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Parliament set to turn over a new leaf, go green

Two e-rickshaws will soon be matched with a number of bicycles, as MPs will be encouraged to shun their petrol or diesel vehicles for use within the Parliament complex.

india Updated: May 29, 2018 23:43 IST
Saubhadra Chatterji and Joydeep Thakur
Saubhadra Chatterji and Joydeep Thakur
Hindustan Times, New Delhi
Parliament,Sumitra Mahajan,e-rickshaws
Lok Sabha Speaker Sumitra Mahajan rides an e-rickshaw in the Parliament complex.

When Lok Sabha Speaker Sumitra Mahajan braved the Capital’s scorching heat on Tuesday to ride an e-rickshaw, she was only reflecting the changes sweeping through the Parliament.

The 95-year-old functioning monument, fondly described by its members as the temple of democracy, is undergoing a rapid transformation into a greener avatar of itself. The two e-rickshaws, donated by the railway ministry, the first such vehicles inside the Parliament complex, will soon be matched with a number of bicycles, as MPs will be encouraged to shun their petrol or diesel vehicles for use within the Parliament complex, said officials familiar with the matter.

Mahajan has also been using a hybrid car. And the extension of the Parliament’s annexe building has solar panels to light up the some parts of the complex.

“Our annual demand for the entire complex is about 12 MW. We currently produce around 120 KW of solar power. This capacity will be increased in the coming years,” said AK Singh, additional secretary in the Lok Sabha.

Israel’s Knesset building is regarded as the greenest Parliament in the world. Three years ago, the building set up a 4,560-square-metre rooftop solar field to generate 450 KW of clean power. The German Bundestag, which has its seat in the historic Reichstag building in Berlin, comes a close second.

“This is a very good step. It sends a message to the entire community and also to the world that India is seriously thinking about bringing down its carbon footprint. We have also committed to the world through our Intended Nationally Determined Contribution (INDC) to increase our renewable energy consumption. Secondly, this would also prove to be economical as the cost of solar energy is going down,” said Rajneesh Sareen, program director of Centre for Science and Environment’s sustainable building and habitat program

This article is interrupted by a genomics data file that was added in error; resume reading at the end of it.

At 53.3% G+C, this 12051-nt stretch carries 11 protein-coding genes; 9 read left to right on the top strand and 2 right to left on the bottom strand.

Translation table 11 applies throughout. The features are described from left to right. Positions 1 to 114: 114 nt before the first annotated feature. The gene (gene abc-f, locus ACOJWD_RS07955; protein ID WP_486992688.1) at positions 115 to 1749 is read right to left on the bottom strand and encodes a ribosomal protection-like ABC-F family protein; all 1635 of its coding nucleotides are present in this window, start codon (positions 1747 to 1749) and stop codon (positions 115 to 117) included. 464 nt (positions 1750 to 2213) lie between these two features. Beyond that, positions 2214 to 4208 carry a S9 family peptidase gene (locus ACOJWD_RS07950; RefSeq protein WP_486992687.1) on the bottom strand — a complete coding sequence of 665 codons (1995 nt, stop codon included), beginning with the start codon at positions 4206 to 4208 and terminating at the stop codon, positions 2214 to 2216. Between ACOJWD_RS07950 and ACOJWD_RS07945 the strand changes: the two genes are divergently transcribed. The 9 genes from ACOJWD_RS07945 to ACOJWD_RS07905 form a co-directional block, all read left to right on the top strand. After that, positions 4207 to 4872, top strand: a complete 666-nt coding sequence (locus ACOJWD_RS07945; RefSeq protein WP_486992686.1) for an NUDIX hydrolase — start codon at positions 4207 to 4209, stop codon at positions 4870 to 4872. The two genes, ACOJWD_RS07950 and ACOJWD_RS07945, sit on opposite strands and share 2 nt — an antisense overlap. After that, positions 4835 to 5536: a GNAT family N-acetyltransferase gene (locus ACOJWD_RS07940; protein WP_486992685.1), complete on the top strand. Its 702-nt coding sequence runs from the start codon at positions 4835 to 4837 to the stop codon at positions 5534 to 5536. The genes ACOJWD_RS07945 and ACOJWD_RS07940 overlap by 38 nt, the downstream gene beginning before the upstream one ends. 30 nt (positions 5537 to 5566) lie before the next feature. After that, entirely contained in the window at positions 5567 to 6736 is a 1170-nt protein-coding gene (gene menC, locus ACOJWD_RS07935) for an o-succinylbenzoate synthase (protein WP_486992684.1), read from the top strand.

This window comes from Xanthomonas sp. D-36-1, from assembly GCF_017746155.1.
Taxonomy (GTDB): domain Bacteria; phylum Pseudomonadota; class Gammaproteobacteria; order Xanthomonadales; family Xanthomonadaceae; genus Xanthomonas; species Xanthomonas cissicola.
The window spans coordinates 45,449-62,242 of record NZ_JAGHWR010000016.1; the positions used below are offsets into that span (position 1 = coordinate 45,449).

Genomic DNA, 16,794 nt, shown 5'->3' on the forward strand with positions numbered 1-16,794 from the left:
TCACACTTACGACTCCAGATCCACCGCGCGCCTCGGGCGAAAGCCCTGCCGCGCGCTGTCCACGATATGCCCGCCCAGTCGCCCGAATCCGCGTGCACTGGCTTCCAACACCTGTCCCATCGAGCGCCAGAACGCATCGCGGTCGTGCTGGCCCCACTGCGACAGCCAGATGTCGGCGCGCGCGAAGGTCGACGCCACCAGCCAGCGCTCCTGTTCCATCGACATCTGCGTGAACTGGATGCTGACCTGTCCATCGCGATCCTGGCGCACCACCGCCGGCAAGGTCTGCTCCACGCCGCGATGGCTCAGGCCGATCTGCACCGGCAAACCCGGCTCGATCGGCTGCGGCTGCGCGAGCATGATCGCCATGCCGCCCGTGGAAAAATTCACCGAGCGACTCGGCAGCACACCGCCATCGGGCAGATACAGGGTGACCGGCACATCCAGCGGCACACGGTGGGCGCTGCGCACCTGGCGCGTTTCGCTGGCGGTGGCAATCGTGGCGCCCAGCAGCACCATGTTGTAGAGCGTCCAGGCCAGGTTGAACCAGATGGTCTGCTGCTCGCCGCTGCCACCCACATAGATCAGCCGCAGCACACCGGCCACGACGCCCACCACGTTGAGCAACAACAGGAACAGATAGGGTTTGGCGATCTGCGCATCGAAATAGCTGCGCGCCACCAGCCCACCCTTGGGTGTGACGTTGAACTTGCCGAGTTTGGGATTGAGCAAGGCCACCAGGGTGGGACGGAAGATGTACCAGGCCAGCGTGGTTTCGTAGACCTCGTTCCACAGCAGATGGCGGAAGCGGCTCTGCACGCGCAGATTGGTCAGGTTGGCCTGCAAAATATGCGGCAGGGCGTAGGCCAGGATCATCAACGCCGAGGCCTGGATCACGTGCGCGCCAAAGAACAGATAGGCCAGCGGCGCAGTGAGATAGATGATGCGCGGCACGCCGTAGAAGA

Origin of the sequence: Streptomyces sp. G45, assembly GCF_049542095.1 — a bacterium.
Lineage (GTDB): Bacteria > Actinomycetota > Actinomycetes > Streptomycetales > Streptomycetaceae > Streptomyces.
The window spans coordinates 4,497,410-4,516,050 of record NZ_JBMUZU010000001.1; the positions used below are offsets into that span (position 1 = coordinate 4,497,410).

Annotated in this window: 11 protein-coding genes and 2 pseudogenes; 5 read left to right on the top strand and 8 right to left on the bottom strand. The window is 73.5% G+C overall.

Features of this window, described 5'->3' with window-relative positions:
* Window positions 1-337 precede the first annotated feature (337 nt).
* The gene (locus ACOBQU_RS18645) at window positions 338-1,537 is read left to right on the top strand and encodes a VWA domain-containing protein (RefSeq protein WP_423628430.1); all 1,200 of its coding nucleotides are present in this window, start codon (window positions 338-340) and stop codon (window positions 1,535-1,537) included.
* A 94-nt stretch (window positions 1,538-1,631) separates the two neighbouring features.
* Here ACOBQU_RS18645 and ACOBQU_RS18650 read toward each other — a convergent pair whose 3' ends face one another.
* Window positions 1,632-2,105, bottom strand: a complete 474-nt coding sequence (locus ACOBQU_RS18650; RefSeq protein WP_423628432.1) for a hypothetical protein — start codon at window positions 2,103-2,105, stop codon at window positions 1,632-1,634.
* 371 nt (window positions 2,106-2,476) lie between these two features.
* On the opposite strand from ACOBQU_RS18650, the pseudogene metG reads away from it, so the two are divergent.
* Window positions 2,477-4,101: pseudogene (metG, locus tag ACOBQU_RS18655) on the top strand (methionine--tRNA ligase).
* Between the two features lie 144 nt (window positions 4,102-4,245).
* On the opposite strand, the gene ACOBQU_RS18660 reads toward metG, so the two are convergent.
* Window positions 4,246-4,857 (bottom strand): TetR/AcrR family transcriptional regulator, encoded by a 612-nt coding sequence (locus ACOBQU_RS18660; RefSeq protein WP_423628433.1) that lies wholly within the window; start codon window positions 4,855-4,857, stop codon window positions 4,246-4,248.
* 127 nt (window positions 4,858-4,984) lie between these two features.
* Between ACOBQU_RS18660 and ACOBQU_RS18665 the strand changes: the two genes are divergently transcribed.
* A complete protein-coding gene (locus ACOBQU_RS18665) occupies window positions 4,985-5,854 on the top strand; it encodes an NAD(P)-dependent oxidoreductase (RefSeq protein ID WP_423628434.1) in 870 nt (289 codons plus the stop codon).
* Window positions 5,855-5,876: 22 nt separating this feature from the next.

The Indian Parliament still uses a lot of paper, but not as much as it used to. “According to one estimate, the Parliament used to print as much paper annually as a thousand trees could produce. Now, Bulletin Part-II has been discontinued completely, replies to unstarred Questions or written replies to MPs are only uploaded on the website, reports, including those of CAG, in the House have been reduced by 60%,” said a senior official in the Speaker’s office.

Some efforts, however, didn’t fetch the desired results. When the Arvind Kejriwal government announced its second version of the odd-even road rationing scheme in 2016, a battery-operated bus was gifted to the Lok Sabha to ferry MPs from their houses. But the bus was not found fit to ply on narrow lanes and therefore, couldn’t pick up a large number of MPs.

The House wants to increase its solar capacity but the entire plan hinges on clearance from security forces and heritage-maintenance authorities. “In the Parliament building, there is a blanket ban on new constructions and alterations. We have to find space to install those solar panels,” said another senior official in the Lok Sabha.

The Parliament complex has also switched to CNG from LPG cylinders. Two rainwater harvesting facilities were installed last year, a first for heritage building in Delhi, added the Lok Sabha official.

First Published: May 29, 2018 23:43 IST